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Not Good Freshman Year: No Chance at MD?

Sep 9, 2019
80
111
41
  1. Pre-Medical
You are fine! I got 2 B+ and 2 B’s in my freshman year of college for science pre reqs (I took 4). I buckled down and got a 4.0 every semester after that. I also didn’t do EMT because I had limited time and other ECs appealed to me more. GPA came out 3.8+ with 3.7 science. Average MCAT. Even if I had gotten a few A- or something along the way would have been fine too. Got accepted to multiple MD’s!
 
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DarklingThrush

Full Member
2+ Year Member
Oct 27, 2016
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  1. Medical Student
Hello, this is my first time using this website so I'm not familiar with all of the policies (please bear with me).

Currently, I am a BME who is on track for premed. My freshman semester went pretty poorly, which was completely my fault as I didn't put as much effort as I should have into it. My current semester breakdown is 3.3/3.5. My overall GPA is a 3.4 as a result.

Additionally, many of the courses that I didn't do great in were premed requirements (along with some calculus grades). I have a B's for the Gen Chems, A- for Physics I, and B's for Calc II/III.

The realization that I had such low grades for freshman year really just started hitting me hard now and I've been especially stressed out by this. Does anyone have any experience with situations like this, where a great upward trend is going to be difficult to show in two/three years? With Covid happening in the background, I was unable to pursue opportunities like EMT training which might have helped to offset this poor start which is causing even more concern. I know that I'd need to buckle down for the next two/three years to try to even get close to a 3.6 GPA (still not very competitive). After the damage I've done, is there really a chance for becoming an MD (assuming that I won't get a 520+ on MCAT).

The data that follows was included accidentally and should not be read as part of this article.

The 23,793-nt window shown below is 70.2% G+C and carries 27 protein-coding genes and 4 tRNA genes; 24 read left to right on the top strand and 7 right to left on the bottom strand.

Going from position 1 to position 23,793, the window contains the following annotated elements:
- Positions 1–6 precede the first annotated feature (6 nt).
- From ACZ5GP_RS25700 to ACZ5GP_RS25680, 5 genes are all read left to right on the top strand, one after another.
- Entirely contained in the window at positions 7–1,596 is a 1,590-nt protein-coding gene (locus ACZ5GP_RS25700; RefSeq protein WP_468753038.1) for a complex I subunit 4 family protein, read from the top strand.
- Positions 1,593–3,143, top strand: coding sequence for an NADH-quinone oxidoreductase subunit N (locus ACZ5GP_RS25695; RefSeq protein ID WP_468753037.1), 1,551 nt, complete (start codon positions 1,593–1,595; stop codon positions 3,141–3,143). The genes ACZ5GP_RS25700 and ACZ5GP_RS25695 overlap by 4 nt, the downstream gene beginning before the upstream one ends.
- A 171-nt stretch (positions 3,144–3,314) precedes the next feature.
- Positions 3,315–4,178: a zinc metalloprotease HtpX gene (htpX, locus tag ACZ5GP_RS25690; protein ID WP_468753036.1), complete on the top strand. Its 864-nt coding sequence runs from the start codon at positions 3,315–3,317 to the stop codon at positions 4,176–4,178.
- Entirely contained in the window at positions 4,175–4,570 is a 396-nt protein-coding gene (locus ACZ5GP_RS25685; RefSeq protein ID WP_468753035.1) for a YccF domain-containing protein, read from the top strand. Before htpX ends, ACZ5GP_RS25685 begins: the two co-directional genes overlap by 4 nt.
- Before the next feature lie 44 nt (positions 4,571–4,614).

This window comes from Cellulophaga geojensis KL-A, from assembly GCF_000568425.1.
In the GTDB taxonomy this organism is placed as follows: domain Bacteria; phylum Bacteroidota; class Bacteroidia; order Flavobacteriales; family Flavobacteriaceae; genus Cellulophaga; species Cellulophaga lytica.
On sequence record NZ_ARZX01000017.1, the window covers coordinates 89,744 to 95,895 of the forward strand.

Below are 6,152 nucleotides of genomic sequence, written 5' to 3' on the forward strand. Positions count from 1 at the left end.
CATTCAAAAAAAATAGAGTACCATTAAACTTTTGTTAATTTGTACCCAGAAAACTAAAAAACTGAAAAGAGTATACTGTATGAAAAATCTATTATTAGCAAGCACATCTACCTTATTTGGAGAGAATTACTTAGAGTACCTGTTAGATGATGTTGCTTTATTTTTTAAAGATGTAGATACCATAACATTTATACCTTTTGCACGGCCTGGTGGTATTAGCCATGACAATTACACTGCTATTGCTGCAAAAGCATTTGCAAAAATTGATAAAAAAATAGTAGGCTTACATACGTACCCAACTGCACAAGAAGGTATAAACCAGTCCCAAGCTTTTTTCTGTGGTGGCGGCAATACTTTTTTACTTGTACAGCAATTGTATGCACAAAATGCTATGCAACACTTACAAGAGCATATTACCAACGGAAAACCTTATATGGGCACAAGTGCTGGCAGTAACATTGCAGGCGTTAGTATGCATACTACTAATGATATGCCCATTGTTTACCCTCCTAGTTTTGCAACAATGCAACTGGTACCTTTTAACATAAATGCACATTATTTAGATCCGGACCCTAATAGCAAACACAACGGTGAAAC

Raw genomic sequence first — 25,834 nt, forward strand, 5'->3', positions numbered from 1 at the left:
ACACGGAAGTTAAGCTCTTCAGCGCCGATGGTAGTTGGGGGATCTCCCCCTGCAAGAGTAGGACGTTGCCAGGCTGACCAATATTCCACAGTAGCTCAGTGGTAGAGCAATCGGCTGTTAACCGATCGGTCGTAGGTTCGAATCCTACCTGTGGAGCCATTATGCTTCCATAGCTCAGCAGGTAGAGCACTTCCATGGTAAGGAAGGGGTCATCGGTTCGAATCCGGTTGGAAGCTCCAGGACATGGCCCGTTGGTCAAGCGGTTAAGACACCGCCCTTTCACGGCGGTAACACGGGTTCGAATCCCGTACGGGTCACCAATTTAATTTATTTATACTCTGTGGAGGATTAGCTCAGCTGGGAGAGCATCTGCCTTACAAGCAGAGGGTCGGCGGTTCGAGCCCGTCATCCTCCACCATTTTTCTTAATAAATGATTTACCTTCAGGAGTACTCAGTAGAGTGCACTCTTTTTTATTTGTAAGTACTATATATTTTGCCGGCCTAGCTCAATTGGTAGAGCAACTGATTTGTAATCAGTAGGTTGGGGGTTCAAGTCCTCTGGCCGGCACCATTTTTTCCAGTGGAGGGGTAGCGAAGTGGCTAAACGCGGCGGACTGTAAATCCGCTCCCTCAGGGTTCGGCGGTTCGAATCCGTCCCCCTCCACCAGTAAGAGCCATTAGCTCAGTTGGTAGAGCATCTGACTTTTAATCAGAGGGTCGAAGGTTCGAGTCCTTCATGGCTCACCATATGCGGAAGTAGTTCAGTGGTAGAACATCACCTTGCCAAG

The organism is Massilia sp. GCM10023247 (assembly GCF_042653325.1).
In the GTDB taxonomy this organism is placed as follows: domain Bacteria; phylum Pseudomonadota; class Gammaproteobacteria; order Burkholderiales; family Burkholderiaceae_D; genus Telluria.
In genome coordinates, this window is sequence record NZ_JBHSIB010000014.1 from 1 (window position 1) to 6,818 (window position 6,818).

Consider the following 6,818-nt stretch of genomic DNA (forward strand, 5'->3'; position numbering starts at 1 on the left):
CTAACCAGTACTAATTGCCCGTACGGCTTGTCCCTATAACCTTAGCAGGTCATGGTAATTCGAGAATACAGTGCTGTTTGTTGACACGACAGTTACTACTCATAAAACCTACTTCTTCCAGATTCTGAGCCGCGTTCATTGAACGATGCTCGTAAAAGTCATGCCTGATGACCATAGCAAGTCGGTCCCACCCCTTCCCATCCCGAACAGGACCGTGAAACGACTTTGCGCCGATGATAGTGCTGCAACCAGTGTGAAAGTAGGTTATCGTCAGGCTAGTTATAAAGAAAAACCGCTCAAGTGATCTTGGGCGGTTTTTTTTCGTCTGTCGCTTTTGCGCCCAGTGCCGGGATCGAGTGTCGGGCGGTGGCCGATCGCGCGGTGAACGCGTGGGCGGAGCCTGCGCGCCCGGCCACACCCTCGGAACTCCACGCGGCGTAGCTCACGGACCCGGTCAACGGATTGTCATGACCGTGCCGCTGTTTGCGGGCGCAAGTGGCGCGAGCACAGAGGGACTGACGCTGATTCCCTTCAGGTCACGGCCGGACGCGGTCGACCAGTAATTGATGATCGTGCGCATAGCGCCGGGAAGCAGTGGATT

Any general advice/study tips would be greatly appreciated. Thank you.
For my prerequisites, I got B’s in chem, Ochem and biochem I got an A in all the other prerequisites. My cGPA was a 3.4x brought up from a 3.2x with 60+ credits of a 3.7x postbacc. You still have time but don’t mess around. Work hard and get A’s. Find some solid and unique EC’s. I have very solid EC’s (think NCAA athletics). I did not have even close to a 520 and was admitted MD.

I don’t have study advice. Just buckle down and do your best. Use tutoring resources if you need help. You have plenty of time to improve in the next 3 years.
 
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Rachapkis

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Apr 5, 2018
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First, a 3.4 GPA for your first year is not that bad. Second, you have a lot of time to increase your GPA. Third, you GPA often rises as you move into higher-level classes in your major. You need to determine whether you will enjoy the road to becoming a doctor, but, if the answer is "yes", you are still very much in the hunt.
 
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chaim123

Almost an MD
Volunteer Staff
2+ Year Member
Dec 24, 2016
971
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  1. Medical Student
Hello, this is my first time using this website so I'm not familiar with all of the policies (please bear with me).

Currently, I am a BME who is on track for premed. My freshman semester went pretty poorly, which was completely my fault as I didn't put as much effort as I should have into it. My current semester breakdown is 3.3/3.5. My overall GPA is a 3.4 as a result.